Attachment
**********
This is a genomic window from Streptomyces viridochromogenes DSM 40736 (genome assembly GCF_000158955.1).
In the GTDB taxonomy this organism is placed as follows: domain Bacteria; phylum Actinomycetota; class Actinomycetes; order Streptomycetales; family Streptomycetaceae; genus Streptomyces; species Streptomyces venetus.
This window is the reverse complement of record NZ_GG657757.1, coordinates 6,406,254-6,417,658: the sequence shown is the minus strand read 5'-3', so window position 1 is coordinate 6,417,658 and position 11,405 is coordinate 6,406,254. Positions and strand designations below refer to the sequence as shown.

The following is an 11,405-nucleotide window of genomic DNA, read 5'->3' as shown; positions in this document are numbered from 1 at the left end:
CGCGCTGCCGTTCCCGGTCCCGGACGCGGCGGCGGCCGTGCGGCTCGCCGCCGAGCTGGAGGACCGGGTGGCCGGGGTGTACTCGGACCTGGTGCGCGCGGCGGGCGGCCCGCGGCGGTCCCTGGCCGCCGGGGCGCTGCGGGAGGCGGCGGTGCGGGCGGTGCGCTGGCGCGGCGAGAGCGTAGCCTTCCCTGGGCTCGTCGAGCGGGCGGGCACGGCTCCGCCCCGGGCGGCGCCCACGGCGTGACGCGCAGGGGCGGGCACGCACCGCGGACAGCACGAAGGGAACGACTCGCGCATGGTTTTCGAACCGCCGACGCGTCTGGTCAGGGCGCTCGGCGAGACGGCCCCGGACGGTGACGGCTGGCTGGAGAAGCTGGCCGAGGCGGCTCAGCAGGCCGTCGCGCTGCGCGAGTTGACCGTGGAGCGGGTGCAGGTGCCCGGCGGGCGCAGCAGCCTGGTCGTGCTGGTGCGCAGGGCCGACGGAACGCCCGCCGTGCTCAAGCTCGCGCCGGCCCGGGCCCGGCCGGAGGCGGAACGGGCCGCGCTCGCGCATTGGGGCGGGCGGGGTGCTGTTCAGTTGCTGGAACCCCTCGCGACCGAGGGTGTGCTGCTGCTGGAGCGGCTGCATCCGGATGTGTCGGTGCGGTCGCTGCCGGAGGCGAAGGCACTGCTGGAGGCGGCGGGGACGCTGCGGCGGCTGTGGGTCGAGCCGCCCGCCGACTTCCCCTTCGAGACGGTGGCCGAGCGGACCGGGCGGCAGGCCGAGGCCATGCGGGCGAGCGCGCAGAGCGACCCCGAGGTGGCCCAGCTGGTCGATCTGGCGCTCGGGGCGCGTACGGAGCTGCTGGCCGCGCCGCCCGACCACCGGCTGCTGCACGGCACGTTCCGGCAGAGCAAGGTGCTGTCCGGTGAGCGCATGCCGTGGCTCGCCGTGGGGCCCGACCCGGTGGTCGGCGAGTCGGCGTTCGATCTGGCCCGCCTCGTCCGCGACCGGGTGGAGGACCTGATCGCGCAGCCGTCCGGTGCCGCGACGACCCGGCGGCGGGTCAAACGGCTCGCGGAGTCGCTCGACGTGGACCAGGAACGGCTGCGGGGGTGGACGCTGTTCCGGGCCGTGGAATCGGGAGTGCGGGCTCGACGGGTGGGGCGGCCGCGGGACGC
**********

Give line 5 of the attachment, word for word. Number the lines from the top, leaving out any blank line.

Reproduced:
CGCGCTGCCGTTCCCGGTCCCGGACGCGGCGGCGGCCGTGCGGCTCGCCGCCGAGCTGGAGGACCGGGTGGCCGGGGTGTACTCGGACCTGGTGCGCGCGGCGGGCGGCCCGCGGCGGTCCCTGGCCGCCGGGGCGCTGCGGGAGGCGGCGGTGCGGGCGGTGCGCTGGCGCGGCGAGAGCGTAGCCTTCCCTGGGCTCGTCGAGCGGGCGGGCACGGCTCCGCCCCGGGCGGCGCCCACGGCGTGACGCGCAGGGGCGGGCACGCACCGCGGACAGCACGAAGGGAACGACTCGCGCATGGTTTTCGAACCGCCGACGCGTCTGGTCAGGGCGCTCGGCGAGACGGCCCCGGACGGTGACGGCTGGCTGGAGAAGCTGGCCGAGGCGGCTCAGCAGGCCGTCGCGCTGCGCGAGTTGACCGTGGAGCGGGTGCAGGTGCCCGGCGGGCGCAGCAGCCTGGTCGTGCTGGTGCGCAGGGCCGACGGAACGCCCGCCGTGCTCAAGCTCGCGCCGGCCCGGGCCCGGCCGGAGGCGGAACGGGCCGCGCTCGCGCATTGGGGCGGGCGGGGTGCTGTTCAGTTGCTGGAACCCCTCGCGACCGAGGGTGTGCTGCTGCTGGAGCGGCTGCATCCGGATGTGTCGGTGCGGTCGCTGCCGGAGGCGAAGGCACTGCTGGAGGCGGCGGGGACGCTGCGGCGGCTGTGGGTCGAGCCGCCCGCCGACTTCCCCTTCGAGACGGTGGCCGAGCGGACCGGGCGGCAGGCCGAGGCCATGCGGGCGAGCGCGCAGAGCGACCCCGAGGTGGCCCAGCTGGTCGATCTGGCGCTCGGGGCGCGTACGGAGCTGCTGGCCGCGCCGCCCGACCACCGGCTGCTGCACGGCACGTTCCGGCAGAGCAAGGTGCTGTCCGGTGAGCGCATGCCGTGGCTCGCCGTGGGGCCCGACCCGGTGGTCGGCGAGTCGGCGTTCGATCTGGCCCGCCTCGTCCGCGACCGGGTGGAGGACCTGATCGCGCAGCCGTCCGGTGCCGCGACGACCCGGCGGCGGGTCAAACGGCTCGCGGAGTCGCTCGACGTGGACCAGGAACGGCTGCGGGGGTGGACGCTGTTCCGGGCCGTGGAATCGGGAGTGCGGGCTCGACGGGTGGGGCGGCCGCGGGACGC